Little Fockers Film Review

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Grandkids Added to Mix in “Meet the Parents” Franchise

It’s been a half-dozen years since we last saw Greg (Ben Stiller) and Pam Focker (Teri Polo), and over the interim the couple has been blessed with fraternal twins, Samantha (Daisy Tahan) and Henry (Colin Baiocchi). The terminally-cute kids are five years-old and already driving their parents crazy with hijinks ranging from projectile vomiting to posing precocious questions about whether women can poop out of their vaginas.

Their age-appropriate antics, however, are merely a sideshow to daddy’s ever-strained relationship with his father-in-law, Jack (Robert De Niro). If you recall, the bulk of the humor in the original, “Meet the Parents,” revolved around the tension between overprotective Jack and the unworthy suitor seeking his daughter’s hand in marriage. In the first sequel, “Meet the Fockers,” the addition of Greg’s eccentric folks, Roz and Bernie (Barbara Streisand and Dustin Hoffman), to the mix meant half the humor took a turn towards tawdry double entendres.

This installment is more of a kitchen sink comedy, with a little of something for everybody. For instance, you have nurse Greg being pressured at work by a seductive pharmaceutical company rep (Jessica Alba) to promote Sustengo, the latest erectile dysfunction drug. Unfortunately, the transparent script telegraphs that someone might accidentally ingest a pill or two, so that by the time that finally transpires, it’s all oh so anticlimactic.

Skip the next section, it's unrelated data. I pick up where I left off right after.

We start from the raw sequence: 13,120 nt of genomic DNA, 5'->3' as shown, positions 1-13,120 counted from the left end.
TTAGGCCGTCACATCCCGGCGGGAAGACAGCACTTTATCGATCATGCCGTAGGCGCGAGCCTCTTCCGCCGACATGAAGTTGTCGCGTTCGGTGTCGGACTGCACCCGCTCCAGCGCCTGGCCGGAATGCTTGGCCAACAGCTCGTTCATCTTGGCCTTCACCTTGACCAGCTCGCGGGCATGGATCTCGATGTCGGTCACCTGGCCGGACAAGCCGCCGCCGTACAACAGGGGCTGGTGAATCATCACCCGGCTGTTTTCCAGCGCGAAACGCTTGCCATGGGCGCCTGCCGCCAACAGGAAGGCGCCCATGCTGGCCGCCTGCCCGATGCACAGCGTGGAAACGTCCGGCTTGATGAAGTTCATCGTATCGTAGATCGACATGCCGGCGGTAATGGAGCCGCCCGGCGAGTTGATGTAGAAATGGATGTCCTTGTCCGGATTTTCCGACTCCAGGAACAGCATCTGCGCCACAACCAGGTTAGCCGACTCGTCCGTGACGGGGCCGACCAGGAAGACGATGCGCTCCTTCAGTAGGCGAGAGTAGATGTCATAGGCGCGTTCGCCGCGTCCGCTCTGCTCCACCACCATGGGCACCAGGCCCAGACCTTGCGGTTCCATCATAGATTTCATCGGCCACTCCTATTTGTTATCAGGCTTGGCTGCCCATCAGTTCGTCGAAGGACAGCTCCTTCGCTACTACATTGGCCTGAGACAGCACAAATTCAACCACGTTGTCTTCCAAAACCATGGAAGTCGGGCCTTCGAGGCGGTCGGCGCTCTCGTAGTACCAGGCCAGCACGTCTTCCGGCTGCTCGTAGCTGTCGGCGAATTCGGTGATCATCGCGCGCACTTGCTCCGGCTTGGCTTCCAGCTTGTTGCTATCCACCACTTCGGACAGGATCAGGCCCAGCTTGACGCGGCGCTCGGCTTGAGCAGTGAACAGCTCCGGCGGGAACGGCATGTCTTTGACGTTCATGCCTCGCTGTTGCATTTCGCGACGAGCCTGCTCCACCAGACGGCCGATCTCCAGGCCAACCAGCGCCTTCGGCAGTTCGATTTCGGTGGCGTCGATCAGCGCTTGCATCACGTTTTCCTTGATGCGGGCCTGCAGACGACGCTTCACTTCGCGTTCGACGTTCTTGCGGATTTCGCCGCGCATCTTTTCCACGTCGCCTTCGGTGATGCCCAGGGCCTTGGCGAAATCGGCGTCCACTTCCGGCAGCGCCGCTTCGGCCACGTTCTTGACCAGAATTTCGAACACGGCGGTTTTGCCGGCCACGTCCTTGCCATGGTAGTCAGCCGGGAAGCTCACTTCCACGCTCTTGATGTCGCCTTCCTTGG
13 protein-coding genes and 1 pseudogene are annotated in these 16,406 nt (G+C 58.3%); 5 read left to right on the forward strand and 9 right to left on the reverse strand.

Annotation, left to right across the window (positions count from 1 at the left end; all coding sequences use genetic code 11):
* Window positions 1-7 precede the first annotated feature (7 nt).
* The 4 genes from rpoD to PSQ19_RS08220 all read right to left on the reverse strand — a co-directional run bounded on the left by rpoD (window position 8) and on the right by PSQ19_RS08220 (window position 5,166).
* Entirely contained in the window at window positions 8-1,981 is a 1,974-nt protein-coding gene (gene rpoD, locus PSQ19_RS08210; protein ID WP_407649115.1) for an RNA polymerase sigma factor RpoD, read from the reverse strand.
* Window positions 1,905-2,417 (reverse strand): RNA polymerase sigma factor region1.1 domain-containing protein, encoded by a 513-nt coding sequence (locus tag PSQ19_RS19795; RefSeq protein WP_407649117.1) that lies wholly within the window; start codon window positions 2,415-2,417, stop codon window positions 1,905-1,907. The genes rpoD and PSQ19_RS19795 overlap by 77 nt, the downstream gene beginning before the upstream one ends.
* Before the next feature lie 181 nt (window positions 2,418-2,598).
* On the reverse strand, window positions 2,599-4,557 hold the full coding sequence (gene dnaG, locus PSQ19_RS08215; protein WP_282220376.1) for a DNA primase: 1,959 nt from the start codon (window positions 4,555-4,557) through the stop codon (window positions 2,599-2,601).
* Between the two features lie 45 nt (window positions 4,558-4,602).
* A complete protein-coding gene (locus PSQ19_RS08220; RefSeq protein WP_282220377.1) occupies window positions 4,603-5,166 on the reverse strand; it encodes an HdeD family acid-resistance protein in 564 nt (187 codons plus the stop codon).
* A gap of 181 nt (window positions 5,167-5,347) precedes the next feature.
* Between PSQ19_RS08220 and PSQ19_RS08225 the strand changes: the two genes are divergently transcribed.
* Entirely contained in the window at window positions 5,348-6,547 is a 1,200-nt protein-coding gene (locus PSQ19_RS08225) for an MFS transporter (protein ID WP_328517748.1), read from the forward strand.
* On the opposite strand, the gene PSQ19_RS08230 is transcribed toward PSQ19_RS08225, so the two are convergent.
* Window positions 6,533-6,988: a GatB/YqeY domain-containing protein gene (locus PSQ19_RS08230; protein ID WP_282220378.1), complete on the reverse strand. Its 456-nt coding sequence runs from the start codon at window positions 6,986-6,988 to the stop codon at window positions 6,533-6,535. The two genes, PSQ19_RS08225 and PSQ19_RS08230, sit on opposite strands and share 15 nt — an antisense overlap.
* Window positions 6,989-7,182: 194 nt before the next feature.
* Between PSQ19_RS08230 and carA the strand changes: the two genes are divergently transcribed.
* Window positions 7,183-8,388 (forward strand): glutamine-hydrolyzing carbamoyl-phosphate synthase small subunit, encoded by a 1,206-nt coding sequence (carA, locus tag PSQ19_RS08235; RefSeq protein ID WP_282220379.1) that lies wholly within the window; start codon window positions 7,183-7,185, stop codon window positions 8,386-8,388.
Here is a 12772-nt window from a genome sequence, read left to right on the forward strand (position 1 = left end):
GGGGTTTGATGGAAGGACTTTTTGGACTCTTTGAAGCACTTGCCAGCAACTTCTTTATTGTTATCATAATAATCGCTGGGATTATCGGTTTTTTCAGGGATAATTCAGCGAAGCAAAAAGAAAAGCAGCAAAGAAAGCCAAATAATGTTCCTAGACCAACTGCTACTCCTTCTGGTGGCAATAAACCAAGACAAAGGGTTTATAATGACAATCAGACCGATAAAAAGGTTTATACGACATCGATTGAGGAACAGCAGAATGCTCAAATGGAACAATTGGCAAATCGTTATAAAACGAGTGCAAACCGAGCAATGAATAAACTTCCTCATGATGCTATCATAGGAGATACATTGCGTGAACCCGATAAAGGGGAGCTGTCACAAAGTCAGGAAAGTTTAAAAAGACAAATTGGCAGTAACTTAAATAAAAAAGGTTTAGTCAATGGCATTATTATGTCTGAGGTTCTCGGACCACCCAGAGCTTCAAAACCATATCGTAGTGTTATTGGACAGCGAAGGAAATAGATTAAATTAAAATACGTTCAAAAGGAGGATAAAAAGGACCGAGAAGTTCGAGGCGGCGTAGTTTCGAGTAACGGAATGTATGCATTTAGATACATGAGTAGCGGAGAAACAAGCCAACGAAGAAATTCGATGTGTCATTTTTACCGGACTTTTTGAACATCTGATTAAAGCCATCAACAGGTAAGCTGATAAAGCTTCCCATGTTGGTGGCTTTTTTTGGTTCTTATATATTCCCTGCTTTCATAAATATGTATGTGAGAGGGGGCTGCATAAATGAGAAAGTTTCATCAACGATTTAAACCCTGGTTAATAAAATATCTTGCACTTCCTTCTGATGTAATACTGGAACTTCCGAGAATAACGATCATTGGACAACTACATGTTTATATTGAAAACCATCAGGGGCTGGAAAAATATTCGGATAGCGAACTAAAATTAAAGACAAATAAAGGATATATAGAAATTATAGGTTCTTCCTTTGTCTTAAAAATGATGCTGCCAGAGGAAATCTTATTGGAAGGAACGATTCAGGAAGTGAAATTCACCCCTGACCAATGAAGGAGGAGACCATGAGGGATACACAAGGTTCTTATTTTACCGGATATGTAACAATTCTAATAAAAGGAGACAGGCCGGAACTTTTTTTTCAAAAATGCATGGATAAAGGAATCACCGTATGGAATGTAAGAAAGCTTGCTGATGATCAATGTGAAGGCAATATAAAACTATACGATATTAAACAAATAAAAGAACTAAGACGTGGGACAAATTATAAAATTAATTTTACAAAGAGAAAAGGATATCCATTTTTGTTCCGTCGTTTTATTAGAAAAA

Meanwhile, on the home front, Pam wants to send the twins to the exclusive and expensive Early Human School. As for the grandparents, Jack has developed heart problems, and love guru Roz is having a blast hosting her own hit TV show called “Sexpress Yourself.”

The extended clan convenes in Chicago for the twins’ birthday celebration, which gives the flick the semblance of a structured storyline. Still, it’s essentially a collection of loosely-connected skits, most of which fall flat. Consequently, the laughs come few and far between, with the one-dimensional characters predictably finding excuses to behave in accordance with their limited personas.

A lackluster effort and a preposterous plot which add up to a flagging franchise that just “jumped the shark.”

Fair (1.5 stars)

Rated PG-13 for profanity, drug use and pervasive sexual humor.

Running time: 98 Minutes

Distributor: Universal Pictures